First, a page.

Separation Barriers: Within catchments there are likely no significant barriers to movement of sexually mature adults between microhabitats, with even extensive sections of inappropriate waterway or major obstructions to flow being readily traversed by adults within the flight season. Dams large enough to cause extensive pooling may serve as separation barriers.
Separation Distance for Unsuitable Habitat: 10 km
Separation Distance for Suitable Habitat: 10 km
Alternate Separation Procedure: None
Separation Justification: Odonate dispersal capability has been poorly documented with long-range movements inferred from observations in transit and analogy with other insects (Conrad et al., 1999; Corbet, 1999). Adults are known to wander, some over great distances (not so for damselflies). Mass migration over great distances is not herein considered when drafting separation distances as such behavior is limited to few species (e.g. Anax junius, Libellula quadrimaculata and other Libellula spp., Sympetrum spp.), occurs unpredictably and infrequently (10 year cycles for L. quadrimaculata), are unidirectional or intergenerational (Freeland et al., 2003), or occurs under unusual circumstances such as irritation by trematode parasites (Dumont and Hinnekint, 1973) or during major weather events (Moskowitz et al., 2001; Russell et al., 1998).

Corbet (1999) estimated the average distance traveled for a commuting flight (between reproductive and roosting or foraging sites) to be less than 200 m but sometimes greater than one km. Distance traveled is generally greatest for river-breeding odonates, but can vary considerably between taxa (Corbet, 1999). Both D. Paulson and S. Valley (personal communication, 1998) suggest a population should be defined by the river drainage in which it is found, but drainages or catchments vary by orders of magnitude in size and isolation so it is not obvious how to effect this recommendation.

The combination of breeding dispersal in the range of a few km with the potential for periodic long distance dispersal providing landscapes are not fragmented has led to the somewhat arbitrary assignment of separation distances at 10 km (unsuitable and suitable).

Inferred Minimum Extent of Habitat Use (when actual extent is unknown): .5 km
Inferred Minimum Extent Justification: The few studies determining area of adult foraging habitat surrounding breeding sites have indicated a range of 30 meters to 300 meters [see Briggs (1993) for Enallagma laterale; Corbet (1999) for Nesciothemis nigeriensis and Calopteryx haemorrhoidalis; Beukeman (2002) for Calopteryx haemorrhoidalis; and Samways and Steytler (1996) for Chorolestes tessalatus]. As a result, an element occurrence should include the breeding site and surrounding pond or upland habitat extending 500 m in a radius from the breeding site.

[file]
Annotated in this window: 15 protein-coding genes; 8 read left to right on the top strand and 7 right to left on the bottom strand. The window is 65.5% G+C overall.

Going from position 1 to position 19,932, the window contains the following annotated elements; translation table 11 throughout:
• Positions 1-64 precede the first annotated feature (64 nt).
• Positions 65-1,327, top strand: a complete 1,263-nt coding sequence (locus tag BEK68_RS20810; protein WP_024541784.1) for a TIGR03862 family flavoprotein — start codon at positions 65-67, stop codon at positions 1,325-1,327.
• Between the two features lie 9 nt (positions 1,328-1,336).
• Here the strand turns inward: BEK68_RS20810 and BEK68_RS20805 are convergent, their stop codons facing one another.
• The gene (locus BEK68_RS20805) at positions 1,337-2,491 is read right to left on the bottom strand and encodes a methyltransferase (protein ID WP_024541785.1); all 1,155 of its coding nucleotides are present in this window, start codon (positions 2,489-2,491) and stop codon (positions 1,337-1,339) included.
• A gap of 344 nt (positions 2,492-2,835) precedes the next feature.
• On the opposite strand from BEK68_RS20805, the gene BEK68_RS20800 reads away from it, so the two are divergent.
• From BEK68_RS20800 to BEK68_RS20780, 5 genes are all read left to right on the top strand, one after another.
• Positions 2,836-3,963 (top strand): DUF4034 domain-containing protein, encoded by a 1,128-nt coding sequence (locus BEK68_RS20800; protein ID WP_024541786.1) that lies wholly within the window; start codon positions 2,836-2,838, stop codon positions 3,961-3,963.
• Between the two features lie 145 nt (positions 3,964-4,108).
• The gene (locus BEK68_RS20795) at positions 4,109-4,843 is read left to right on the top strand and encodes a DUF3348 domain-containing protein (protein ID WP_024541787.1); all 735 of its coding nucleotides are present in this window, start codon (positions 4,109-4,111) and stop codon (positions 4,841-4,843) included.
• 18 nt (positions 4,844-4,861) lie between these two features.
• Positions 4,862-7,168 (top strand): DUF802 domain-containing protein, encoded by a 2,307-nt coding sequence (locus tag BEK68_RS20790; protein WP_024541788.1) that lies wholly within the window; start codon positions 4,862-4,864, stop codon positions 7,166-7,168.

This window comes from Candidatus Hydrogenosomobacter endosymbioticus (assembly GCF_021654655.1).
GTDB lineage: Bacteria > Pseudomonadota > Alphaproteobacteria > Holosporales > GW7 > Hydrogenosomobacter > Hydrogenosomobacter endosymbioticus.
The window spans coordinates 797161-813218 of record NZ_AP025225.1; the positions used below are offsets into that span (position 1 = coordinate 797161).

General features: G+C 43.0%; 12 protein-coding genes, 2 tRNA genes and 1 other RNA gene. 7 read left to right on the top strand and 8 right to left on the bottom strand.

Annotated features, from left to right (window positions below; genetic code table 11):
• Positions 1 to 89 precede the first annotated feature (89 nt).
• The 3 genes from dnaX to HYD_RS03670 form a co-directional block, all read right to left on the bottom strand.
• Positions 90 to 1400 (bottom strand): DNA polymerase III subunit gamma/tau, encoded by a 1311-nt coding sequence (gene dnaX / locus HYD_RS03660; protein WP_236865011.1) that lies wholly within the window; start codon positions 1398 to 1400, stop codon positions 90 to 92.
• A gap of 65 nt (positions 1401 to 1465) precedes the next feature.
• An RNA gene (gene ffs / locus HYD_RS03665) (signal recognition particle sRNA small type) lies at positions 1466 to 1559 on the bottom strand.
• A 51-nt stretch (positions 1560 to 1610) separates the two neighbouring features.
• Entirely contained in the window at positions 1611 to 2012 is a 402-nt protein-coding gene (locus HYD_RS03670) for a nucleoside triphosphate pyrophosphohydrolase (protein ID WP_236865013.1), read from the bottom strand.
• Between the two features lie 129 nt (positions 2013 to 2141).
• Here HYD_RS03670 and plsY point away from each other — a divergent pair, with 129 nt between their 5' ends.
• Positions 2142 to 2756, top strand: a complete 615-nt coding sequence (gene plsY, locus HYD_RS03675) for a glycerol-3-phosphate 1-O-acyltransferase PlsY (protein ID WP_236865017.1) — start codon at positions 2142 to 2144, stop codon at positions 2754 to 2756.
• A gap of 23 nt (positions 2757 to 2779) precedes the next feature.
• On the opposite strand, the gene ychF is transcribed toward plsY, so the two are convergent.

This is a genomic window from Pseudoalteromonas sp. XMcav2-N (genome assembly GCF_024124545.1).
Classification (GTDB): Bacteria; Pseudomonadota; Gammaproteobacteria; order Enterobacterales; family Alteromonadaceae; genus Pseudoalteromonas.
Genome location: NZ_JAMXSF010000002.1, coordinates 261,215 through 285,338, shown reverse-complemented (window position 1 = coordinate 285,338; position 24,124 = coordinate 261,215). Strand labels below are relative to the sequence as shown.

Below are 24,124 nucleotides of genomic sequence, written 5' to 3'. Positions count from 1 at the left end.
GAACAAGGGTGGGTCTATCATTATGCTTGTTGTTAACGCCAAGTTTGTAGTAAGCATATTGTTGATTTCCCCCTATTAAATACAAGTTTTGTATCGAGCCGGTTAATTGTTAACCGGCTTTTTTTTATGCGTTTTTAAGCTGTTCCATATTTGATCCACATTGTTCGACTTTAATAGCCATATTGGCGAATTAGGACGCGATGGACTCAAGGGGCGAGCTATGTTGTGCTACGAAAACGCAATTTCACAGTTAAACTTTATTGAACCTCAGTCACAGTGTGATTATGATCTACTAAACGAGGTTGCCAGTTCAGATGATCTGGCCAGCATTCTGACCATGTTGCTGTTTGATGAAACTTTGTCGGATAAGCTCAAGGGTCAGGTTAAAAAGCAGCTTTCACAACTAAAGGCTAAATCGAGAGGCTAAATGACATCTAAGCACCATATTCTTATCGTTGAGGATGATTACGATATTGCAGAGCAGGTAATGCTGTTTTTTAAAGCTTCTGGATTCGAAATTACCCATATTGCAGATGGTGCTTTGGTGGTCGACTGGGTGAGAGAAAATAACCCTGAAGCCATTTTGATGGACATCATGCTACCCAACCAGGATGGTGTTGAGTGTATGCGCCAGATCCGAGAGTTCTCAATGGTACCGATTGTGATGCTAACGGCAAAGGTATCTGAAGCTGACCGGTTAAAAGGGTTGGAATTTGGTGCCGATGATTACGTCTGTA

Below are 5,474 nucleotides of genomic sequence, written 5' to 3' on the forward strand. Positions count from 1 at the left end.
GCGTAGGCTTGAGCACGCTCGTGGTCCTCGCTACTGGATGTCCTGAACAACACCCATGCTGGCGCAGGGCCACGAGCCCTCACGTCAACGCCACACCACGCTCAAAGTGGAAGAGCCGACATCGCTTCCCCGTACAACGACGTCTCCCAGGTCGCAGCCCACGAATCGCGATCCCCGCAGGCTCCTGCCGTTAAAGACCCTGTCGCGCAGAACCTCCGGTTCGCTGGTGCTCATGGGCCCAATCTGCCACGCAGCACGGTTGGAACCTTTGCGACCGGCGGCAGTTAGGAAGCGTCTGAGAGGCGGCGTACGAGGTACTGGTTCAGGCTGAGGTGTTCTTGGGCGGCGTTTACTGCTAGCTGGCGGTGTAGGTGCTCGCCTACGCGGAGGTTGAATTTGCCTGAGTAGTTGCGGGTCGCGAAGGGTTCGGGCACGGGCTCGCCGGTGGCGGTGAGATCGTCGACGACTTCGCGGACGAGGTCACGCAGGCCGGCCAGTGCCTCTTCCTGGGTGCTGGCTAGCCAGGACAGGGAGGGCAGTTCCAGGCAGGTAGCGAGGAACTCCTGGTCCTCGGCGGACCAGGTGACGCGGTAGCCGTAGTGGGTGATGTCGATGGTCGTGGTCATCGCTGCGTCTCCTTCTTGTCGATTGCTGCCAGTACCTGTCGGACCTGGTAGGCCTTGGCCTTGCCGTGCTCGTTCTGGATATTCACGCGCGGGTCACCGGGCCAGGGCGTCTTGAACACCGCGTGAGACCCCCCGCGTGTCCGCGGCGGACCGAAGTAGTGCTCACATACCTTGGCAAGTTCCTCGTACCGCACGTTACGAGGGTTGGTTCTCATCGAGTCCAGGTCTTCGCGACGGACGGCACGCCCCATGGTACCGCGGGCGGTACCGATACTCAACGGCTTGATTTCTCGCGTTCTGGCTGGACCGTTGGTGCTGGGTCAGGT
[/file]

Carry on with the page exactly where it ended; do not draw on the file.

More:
Date: 02Jun2004
Author: Cordeiro, J.
Notes: River breeding dragonflies:
ANISOPTERA: Aeshnidae: Aeshna dugesi, A. persephone, A. walkeri, Anax strenuus, A. walsinghami, Basiaeschna, Boyeria, Oplonaeschna; Cordulegastridae: Cordulegaster diadema, C. dorsalis, C. maculata; Corduliidae: Helocordulia, Somatochlora elongata, S. ensigera, S. filosa, S. forcipata, S. georgiana, S. linearis, S. margarita, S. minor, S. ozarkensis, S. tenebrosa, S. walshii; Gomphidae: Dromogomphus, Erpetogomphus, Gomphus (Gomphurus): all species, Gomphus (Gomphus): all species, Gomphus (Hylogomphus): all species, Gomphus (Stenogomphus): all species, Gomphus (Phanogomphus) borealis, G. descriptus, G. hodgesi, G. lividus, G. minutus, G. quadricolor, Hagenius, Lanthus, Neurocordulia, Octogomphus, Ophiogomphus, Phyllogomphoides albrighti, Progomphus borealis, P. obscurus, Remartina, Stylogomphus, Stylurus; Libellulidae: Brechmorhoga, Dythemis, Macrothemis, Nesogonia, Paltothemis, Pseudoleon; Macromiidae: Macromia

Population/Occurrence Viability
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U.S. Invasive Species Impact Rank (I-Rank) Not yet assessed
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Authors/Contributors
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NatureServe Conservation Status Factors Edition Date: 21Oct2005
NatureServe Conservation Status Factors Author: Cordeiro, J. (2005); Vogt, T. E.; Novak, P. (1997),Schweitzer, D.F
Element Ecology & Life History Edition Date: 16Jan1991
Element Ecology & Life History Author(s): DUNKLE, S. W.

Zoological data developed by NatureServe and its network of natural heritage programs (see Local Programs) and other contributors and cooperators (see Sources).

References
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  • Bick, G.H. 1983. Odonata at risk in conterminous United States and Canada. Odonatologica 12(3):209-226.

  • Bright, E., and M. F. O'Brien. 1999. Odonata larvae of Michigan: keys for, and notes on, the dragon- and damselfly larvae found in the state of Michigan. <http://insects.ummz.lsa.umich.edu/michodo/test/Home.htm> Accessed 22 July 2003.

  • Brunelle, Paul-Micheal. 1997. Distribution of dragonflies and damselflies (Odonata) of the Atlantic Provinces, Canada. Northeastern Naturalist 4(2):61-82.